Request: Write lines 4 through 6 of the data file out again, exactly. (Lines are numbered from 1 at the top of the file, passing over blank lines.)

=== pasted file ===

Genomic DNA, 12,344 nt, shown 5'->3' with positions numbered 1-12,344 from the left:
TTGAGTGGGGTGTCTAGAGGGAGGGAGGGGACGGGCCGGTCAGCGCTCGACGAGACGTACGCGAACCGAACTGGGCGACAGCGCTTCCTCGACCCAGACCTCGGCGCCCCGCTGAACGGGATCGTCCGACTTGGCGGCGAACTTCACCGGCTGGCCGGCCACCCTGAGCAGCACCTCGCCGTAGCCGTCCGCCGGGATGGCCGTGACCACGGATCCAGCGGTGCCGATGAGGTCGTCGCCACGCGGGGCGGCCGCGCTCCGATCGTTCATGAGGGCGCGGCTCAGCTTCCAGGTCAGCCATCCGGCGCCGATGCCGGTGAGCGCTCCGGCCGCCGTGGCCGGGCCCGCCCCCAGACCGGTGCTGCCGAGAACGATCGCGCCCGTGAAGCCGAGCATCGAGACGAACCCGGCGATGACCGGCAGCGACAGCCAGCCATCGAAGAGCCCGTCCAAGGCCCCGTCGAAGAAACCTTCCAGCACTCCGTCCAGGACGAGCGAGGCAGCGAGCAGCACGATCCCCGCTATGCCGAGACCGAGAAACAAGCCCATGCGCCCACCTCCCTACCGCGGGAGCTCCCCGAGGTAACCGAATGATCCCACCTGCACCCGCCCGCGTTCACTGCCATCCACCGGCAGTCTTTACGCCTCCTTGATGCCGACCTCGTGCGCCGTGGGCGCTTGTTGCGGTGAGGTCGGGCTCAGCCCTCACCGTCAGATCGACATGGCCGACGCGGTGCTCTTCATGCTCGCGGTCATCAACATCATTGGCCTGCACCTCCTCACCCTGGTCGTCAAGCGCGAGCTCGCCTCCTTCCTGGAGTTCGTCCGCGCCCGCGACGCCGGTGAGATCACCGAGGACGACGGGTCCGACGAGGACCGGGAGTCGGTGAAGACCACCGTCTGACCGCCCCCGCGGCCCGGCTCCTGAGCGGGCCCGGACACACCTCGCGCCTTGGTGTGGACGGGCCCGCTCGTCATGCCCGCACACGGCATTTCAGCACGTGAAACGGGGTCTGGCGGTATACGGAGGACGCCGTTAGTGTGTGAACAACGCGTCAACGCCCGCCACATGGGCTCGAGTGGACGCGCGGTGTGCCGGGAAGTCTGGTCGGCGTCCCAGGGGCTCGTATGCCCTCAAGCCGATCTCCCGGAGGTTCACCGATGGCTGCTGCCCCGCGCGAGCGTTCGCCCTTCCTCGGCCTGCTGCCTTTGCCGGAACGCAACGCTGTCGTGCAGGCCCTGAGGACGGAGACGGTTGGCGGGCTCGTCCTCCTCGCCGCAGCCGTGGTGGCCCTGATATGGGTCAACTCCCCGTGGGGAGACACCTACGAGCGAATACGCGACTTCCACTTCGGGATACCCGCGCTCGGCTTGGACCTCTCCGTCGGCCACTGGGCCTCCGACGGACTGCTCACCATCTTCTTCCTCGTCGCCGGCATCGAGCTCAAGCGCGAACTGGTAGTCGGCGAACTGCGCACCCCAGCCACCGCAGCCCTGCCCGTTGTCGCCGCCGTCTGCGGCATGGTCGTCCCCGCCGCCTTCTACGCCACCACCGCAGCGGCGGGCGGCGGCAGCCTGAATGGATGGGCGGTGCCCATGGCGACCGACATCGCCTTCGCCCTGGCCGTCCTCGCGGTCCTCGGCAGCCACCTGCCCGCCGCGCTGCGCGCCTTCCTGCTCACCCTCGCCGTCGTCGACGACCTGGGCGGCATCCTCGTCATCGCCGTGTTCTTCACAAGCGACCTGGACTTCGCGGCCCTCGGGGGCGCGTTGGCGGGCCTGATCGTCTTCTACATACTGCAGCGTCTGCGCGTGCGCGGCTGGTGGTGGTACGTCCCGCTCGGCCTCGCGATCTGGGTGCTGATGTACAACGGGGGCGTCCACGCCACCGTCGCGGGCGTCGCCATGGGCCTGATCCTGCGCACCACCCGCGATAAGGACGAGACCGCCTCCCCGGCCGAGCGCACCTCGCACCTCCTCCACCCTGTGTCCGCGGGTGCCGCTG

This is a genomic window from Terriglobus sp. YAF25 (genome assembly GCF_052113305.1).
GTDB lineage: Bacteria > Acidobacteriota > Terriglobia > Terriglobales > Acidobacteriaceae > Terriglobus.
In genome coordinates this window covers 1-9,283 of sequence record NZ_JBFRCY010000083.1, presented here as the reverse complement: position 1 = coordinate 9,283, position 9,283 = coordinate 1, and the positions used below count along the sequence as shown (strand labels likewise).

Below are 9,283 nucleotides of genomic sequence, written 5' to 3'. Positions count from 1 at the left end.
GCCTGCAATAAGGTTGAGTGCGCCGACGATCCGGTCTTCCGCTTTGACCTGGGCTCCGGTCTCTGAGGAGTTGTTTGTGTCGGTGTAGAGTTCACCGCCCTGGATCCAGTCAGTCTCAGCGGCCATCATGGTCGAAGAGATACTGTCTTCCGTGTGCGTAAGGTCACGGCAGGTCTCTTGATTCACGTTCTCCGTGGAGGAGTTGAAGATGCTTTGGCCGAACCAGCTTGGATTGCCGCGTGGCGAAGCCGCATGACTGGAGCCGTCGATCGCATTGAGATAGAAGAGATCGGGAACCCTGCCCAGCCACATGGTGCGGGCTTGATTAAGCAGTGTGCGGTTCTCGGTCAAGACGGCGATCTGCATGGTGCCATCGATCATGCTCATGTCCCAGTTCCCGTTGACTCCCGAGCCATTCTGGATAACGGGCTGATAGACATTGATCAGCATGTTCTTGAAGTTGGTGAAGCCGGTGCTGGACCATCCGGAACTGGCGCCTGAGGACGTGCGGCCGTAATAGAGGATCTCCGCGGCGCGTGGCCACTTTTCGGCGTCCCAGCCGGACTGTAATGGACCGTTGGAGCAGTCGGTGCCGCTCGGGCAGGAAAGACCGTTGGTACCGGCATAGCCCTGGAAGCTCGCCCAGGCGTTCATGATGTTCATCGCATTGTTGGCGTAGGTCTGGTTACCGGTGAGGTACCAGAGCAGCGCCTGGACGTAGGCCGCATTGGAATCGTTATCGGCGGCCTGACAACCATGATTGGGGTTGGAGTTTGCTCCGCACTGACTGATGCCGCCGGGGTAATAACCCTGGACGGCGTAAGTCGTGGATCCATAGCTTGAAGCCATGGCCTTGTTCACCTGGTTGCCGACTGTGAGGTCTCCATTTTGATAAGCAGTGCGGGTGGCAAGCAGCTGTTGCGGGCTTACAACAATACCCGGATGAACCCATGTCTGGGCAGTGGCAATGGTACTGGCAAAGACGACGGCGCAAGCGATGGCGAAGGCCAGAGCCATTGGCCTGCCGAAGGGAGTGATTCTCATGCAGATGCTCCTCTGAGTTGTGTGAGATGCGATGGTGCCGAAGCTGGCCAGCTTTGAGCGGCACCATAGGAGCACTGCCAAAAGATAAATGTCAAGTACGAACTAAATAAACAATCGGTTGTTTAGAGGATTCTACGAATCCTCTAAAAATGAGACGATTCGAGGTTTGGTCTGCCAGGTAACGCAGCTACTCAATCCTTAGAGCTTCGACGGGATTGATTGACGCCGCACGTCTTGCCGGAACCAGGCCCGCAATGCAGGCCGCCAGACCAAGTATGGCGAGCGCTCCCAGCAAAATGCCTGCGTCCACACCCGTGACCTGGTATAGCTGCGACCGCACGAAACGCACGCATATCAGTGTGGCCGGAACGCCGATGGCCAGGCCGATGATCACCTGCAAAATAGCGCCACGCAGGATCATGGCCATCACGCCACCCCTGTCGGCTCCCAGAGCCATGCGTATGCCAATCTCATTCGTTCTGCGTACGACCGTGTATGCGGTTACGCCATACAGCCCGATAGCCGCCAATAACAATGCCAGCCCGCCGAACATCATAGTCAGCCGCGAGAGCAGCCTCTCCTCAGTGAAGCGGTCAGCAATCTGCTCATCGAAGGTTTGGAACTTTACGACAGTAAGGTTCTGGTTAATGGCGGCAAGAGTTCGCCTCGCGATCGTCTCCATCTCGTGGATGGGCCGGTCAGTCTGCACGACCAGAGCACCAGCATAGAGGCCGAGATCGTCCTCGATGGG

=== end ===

GTDB lineage: Bacteria > Acidobacteriota > Terriglobia > Terriglobales > Acidobacteriaceae > Terriglobus.
In genome coordinates this window covers 1-9,283 of sequence record NZ_JBFRCY010000083.1, presented here as the reverse complement: position 1 = coordinate 9,283, position 9,283 = coordinate 1, and the positions used below count along the sequence as shown (strand labels likewise).

Below are 9,283 nucleotides of genomic sequence, written 5' to 3'. Positions count from 1 at the left end.